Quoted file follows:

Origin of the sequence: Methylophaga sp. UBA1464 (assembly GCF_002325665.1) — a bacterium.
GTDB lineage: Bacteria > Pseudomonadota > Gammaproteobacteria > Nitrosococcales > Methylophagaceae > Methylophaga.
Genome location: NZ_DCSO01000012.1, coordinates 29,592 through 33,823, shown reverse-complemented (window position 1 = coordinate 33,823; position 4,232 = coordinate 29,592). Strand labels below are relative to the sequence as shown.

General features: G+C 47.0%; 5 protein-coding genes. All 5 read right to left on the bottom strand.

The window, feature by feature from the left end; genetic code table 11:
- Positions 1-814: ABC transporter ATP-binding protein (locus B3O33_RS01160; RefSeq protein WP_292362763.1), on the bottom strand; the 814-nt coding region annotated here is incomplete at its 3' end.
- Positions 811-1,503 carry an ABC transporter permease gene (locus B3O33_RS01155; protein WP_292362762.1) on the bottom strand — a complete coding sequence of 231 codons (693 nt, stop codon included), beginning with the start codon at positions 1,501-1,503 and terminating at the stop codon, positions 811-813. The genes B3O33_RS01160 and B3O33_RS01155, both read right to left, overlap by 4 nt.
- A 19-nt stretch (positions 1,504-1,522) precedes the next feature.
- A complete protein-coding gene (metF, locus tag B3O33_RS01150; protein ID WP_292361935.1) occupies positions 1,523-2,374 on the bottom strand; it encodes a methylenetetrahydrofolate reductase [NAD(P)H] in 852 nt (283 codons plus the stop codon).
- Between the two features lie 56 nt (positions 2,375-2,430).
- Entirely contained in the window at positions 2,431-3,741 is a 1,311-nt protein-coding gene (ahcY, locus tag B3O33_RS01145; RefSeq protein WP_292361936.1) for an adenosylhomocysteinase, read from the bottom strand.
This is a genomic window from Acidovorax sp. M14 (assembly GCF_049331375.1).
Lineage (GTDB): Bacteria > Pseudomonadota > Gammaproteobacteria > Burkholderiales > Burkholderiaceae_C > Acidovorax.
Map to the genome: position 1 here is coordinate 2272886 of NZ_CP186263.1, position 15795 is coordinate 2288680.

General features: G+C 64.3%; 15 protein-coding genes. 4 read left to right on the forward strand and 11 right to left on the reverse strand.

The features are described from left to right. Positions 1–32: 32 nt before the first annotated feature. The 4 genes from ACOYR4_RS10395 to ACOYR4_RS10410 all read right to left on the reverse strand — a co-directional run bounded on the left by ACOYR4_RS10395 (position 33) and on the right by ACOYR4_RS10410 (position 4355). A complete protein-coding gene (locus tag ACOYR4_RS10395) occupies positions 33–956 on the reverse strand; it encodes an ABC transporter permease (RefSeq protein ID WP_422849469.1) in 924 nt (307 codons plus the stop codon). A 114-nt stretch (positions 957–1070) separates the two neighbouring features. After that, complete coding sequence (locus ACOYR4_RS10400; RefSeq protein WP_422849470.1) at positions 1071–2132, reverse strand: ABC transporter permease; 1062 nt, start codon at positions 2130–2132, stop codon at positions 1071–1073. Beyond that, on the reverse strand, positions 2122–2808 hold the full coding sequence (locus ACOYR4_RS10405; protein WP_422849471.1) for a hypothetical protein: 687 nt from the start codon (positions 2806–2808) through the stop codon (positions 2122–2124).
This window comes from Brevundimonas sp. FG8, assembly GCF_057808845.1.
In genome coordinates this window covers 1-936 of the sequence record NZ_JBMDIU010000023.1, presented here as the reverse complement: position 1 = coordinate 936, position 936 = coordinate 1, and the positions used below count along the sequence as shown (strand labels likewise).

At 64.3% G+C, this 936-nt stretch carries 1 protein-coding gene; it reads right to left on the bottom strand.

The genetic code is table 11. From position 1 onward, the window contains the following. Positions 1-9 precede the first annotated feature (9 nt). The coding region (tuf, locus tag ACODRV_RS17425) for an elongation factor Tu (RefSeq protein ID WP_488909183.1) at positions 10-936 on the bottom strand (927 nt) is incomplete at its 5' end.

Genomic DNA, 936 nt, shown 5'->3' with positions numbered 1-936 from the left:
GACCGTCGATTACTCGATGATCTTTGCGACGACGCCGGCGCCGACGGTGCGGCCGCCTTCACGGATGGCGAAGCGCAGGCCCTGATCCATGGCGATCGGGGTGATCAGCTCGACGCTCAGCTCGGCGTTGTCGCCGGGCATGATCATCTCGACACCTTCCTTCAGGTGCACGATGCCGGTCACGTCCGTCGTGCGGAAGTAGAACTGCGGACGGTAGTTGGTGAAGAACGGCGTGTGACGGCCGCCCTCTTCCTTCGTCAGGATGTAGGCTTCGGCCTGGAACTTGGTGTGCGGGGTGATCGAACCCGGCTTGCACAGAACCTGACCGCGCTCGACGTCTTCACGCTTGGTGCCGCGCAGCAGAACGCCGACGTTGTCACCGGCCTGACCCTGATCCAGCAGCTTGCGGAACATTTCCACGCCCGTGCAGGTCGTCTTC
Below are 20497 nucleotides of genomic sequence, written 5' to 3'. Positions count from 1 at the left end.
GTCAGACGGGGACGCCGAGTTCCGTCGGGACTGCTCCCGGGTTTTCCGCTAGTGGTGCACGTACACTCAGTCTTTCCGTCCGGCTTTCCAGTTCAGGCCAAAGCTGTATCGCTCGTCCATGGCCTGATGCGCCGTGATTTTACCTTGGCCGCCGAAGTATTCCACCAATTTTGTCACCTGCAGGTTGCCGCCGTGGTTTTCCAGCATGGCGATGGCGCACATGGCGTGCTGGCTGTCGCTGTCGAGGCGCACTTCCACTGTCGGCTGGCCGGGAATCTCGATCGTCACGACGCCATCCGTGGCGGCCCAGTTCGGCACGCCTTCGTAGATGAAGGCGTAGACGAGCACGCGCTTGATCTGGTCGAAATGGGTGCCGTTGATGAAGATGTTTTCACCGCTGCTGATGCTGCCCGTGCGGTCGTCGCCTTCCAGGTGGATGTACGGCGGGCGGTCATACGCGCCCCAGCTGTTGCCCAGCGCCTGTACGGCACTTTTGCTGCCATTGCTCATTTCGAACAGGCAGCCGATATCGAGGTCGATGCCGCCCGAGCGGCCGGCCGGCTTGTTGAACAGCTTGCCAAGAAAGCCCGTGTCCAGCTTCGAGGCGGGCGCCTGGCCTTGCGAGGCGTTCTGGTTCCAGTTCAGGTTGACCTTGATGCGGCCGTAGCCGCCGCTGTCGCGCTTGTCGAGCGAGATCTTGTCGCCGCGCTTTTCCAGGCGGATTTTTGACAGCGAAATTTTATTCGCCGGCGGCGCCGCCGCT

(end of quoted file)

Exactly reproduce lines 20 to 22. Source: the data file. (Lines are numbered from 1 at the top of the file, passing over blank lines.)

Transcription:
The genetic code is table 11. From position 1 onward, the window contains the following. Positions 1-9 precede the first annotated feature (9 nt). The coding region (tuf, locus tag ACODRV_RS17425) for an elongation factor Tu (RefSeq protein ID WP_488909183.1) at positions 10-936 on the bottom strand (927 nt) is incomplete at its 5' end.

Genomic DNA, 936 nt, shown 5'->3' with positions numbered 1-936 from the left:
GACCGTCGATTACTCGATGATCTTTGCGACGACGCCGGCGCCGACGGTGCGGCCGCCTTCACGGATGGCGAAGCGCAGGCCCTGATCCATGGCGATCGGGGTGATCAGCTCGACGCTCAGCTCGGCGTTGTCGCCGGGCATGATCATCTCGACACCTTCCTTCAGGTGCACGATGCCGGTCACGTCCGTCGTGCGGAAGTAGAACTGCGGACGGTAGTTGGTGAAGAACGGCGTGTGACGGCCGCCCTCTTCCTTCGTCAGGATGTAGGCTTCGGCCTGGAACTTGGTGTGCGGGGTGATCGAACCCGGCTTGCACAGAACCTGACCGCGCTCGACGTCTTCACGCTTGGTGCCGCGCAGCAGAACGCCGACGTTGTCACCGGCCTGACCCTGATCCAGCAGCTTGCGGAACATTTCCACGCCCGTGCAGGTCGTCTTC